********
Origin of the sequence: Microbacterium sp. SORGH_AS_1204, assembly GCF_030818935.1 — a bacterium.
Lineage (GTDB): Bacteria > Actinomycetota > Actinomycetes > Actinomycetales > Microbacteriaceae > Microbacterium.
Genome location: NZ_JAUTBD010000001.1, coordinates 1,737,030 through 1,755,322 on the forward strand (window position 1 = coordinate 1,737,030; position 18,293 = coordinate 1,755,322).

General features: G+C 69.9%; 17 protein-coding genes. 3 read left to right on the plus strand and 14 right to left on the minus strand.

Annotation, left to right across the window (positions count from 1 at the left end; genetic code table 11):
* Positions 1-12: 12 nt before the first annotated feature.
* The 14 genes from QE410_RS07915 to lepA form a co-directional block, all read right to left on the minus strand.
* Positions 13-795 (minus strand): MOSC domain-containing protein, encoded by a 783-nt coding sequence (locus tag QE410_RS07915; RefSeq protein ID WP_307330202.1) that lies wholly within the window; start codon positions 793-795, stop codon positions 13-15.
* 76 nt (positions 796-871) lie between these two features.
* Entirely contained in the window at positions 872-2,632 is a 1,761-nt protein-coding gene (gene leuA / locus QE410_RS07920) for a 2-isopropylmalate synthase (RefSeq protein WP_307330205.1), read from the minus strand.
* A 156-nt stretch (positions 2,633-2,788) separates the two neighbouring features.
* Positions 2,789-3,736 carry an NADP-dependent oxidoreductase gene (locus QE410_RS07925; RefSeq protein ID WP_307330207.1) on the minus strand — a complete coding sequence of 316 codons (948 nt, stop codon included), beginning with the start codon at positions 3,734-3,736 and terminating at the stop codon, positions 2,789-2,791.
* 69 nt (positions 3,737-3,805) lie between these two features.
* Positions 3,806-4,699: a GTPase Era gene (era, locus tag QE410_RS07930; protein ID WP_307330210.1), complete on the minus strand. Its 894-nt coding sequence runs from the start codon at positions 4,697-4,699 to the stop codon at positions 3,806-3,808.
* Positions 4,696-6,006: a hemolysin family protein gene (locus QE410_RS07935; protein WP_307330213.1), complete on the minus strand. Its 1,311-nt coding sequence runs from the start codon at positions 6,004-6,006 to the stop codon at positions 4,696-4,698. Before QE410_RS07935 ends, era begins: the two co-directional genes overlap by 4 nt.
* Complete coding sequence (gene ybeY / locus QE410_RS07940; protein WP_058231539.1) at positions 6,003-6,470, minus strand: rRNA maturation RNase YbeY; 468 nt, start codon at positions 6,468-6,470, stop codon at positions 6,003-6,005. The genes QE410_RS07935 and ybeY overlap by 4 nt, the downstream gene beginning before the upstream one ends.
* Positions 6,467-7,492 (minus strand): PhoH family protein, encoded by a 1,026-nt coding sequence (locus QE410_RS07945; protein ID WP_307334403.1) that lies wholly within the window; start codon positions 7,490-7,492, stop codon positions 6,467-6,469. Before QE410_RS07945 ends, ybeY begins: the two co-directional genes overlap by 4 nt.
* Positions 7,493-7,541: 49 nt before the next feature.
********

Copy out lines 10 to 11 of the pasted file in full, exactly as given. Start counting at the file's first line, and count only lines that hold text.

* Entirely contained in the window at positions 872-2,632 is a 1,761-nt protein-coding gene (gene leuA / locus QE410_RS07920) for a 2-isopropylmalate synthase (RefSeq protein WP_307330205.1), read from the minus strand.
* A 156-nt stretch (positions 2,633-2,788) separates the two neighbouring features.